On the Death of Great Men

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The death of a father is an earth-shattering event. When my father died in 1993, I felt disoriented. I had never been in a world that did not include him. I could feel myself move up the generational ladder. No one is above me any longer. No one who matters stands above me. When I tried to describe this to older people, they immediately understood. Old men spoke to me of the deaths of their own fathers, in the hushed tones normally reserved for the sacred.

I thought of this when I learned that Father James V. Schall, S.J., had died. He was a father to me as to many. We have all just taken a step up the generational ladder. He won’t be there anymore. Younger people will look to us now at times when we would have looked to him.

I first met Fr. Schall at an Acton Institute event in the 1990s. I was still teaching economics at George Mason and had two small children at home. I was delighted to find that Fr. Schall taught at Georgetown, more or less in my back yard.

When I went to see him, he received me in the visitors’ lounge at the Jesuit Residence.  After our conversation, he walked me out to my car. When I opened the back door of my car, he noticed the condition of the interior. I was ready to be embarrassed about the evidence of small children on the floor. But then he smiled and said, “A family car.”  The love on his face was palpable. I can honestly say I had never felt so supported by any other academic colleague.

 

I was, after all, surrounded by economists, believers in the pursuit of a self-interest that would somehow work out in the end to the benefit of all. Most of my colleagues were at best bewildered by the time I was taking to care for my children. Some were downright hostile.

Little did I realize how much Fr. Schall, the care of my children, and economics would intersect.

A few years later, we were together at a conference on the family. He asked the question, “What is owed to the child?” I felt myself recoil from the question. I saw that same recoil from the other professors. We all wanted the answer to be, “Nothing.” Or at least, we wanted to believe that the child was owed “nothing that would impinge on my choice of sex life and living arrangements.” I was beginning to see that this answer could not be correct. I had a dim awareness that the legitimate entitlements of children impose, in turn, legitimate demands on adults. These demands were the cause of our recoil.

Children are entitled to love and care from their own parents. They are entitled to know the identity of their parents, which is, in a profound way, connected to their own identity. And children desperately need for their parents to love one another. Fr. Schall, of course, already knew all that. That is why he posed the question as he did.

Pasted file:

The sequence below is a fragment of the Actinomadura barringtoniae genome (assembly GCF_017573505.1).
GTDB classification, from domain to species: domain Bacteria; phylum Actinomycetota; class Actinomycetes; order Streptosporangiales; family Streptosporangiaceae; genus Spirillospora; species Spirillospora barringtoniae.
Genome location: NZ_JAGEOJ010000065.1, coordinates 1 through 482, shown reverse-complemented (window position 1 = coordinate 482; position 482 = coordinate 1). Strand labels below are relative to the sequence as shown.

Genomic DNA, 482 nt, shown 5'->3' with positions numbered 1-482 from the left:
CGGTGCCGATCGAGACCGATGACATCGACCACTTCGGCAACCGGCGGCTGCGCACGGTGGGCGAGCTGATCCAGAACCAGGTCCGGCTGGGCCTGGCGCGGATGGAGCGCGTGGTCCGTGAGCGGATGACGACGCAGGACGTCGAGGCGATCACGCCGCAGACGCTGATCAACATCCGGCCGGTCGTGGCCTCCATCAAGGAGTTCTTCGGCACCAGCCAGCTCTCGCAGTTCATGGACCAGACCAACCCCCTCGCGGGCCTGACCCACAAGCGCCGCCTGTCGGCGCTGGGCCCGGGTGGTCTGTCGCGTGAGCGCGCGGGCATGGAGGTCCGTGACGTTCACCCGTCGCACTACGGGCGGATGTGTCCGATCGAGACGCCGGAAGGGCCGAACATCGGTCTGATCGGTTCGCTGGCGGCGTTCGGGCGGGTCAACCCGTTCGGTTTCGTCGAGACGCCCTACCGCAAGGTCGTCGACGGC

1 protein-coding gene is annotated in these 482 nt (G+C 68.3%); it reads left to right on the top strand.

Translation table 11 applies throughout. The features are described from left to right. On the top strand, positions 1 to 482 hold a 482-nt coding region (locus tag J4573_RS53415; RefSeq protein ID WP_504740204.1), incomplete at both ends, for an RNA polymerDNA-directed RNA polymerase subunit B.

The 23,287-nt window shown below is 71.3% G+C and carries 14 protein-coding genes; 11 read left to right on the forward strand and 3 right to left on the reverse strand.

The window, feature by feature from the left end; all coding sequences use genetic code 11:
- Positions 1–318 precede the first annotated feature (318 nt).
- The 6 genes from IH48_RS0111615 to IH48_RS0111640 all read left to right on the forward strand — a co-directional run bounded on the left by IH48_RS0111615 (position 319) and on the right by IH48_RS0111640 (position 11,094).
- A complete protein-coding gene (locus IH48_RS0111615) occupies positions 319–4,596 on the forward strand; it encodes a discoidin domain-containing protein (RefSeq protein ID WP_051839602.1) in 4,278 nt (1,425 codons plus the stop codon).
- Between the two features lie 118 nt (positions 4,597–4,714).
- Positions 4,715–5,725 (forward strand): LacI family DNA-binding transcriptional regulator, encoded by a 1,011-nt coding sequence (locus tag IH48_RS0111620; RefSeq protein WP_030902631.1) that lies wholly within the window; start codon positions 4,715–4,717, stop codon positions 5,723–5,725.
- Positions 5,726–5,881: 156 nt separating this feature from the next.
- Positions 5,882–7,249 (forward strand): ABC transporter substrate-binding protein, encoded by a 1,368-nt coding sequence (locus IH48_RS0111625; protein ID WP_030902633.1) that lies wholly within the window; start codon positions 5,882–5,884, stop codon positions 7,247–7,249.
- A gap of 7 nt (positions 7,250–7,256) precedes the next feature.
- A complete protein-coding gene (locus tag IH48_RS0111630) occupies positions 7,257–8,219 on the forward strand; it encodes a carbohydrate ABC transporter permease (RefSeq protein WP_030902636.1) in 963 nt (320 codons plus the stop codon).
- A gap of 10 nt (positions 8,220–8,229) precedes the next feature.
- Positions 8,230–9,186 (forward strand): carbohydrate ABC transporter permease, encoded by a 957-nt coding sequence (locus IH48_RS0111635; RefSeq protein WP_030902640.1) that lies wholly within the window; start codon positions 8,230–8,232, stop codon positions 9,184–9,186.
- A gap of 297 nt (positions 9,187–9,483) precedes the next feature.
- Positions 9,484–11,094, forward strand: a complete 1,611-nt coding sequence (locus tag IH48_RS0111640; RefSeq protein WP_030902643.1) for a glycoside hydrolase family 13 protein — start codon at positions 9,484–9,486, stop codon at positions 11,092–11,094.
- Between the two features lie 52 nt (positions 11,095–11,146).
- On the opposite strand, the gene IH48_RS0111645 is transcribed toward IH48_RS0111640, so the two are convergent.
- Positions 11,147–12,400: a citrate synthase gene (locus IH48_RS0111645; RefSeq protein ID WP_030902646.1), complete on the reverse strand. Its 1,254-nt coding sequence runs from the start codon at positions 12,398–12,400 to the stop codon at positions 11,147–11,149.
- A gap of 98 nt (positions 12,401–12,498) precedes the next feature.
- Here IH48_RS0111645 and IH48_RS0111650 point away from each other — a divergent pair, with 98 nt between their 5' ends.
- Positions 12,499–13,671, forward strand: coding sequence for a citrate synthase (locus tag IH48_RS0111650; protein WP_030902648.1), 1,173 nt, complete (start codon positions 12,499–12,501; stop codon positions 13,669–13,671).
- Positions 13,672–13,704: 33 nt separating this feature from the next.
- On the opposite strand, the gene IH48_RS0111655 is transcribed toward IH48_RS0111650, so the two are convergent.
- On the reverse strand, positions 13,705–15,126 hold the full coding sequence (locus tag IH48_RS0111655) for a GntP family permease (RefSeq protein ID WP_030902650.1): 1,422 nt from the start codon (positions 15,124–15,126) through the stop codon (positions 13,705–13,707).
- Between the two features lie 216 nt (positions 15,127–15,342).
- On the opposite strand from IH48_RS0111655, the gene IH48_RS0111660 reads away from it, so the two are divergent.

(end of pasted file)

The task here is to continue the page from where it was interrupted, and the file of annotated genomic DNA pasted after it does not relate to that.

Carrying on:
Eventually, I could no longer ignore the implications of what I was coming to know. I left my tenured position at George Mason to follow my husband to Silicon Valley. He got on the dot-com roller coaster. I stayed home with the kids and got a part-time research position at the Hoover Institution. Some of my academic friends thought I had lost my mind. Others lost interest in me. I became an academic nonperson.

Fr. Schall, on the other hand, both understood and approved. For a long time, I felt he was my lifeline to the life of the mind.

I no longer recoil from the obligations children place upon adult society. But would I have figured it out without Fr. Schall’s penetrating questions and loving support? Possibly. But not likely.

We may well react to Fr. Schall’s death by saying, “We shall not see his like again.” In one sense, this is certainly true. He was a giant among the Jesuits, from a time when they were men of vast learning and deep sanctity. His death marks the end of that era.

But in another sense, I refuse to say we shall not see his like again. We ourselves have a responsibility to live up to the legacy he left us. I recall the death of another great man, Chuck Colson, in 2012. Like Fr. Schall, Chuck left an outsized footprint: Prison Fellowship, BreakPoint, the Wilberforce Forum, and Evangelicals and Catholics Together.

He also mentored and inspired numerous young people. Many of us gathered for his funeral at the National Cathedral. I remember shuddering: he’s gone; Who can replace him?

At the reception afterwards, we young protégés of his realized that we had all asked that question. We came to the same answer. No one would replace him exactly. And yet, each of us would have to replace him in our own sphere. We owed it to him to live out our vocations as thoroughly and competently as he had lived his. I sensed this commitment in that room, among us all in our various callings to ministry, academia, media, and politics.

This is the answer, the only answer really, to Fr. Schall’s death. No one is coming. God is not sending us a man on a white horse to save us. God sent us. We are the adults now. The young people are looking up to us. There is no longer anyone above us. It is on us now.

In that deeper sense, each of us will indeed be exactly like Fr. Schall, and Chuck Colson, and our own fathers, in exactly the way that matters most.

Author’s note: I would like to express my gratitude for Fr. Schall’s generous reviews of my The Sexual State and Love and Economics, as well as his inclusion of Love and Economics on his famous reading lists.

(Photo credit: L’Osservatore Romano)

Jennifer Roback Morse

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Jennifer Roback Morse is the founder and president of The Ruth Institute, a non-profit organization focused on keeping the family together, protecting the rights of children and helping the millions of people who have been harmed by family breakdown. She is the author, most recently, of The Sexual State.

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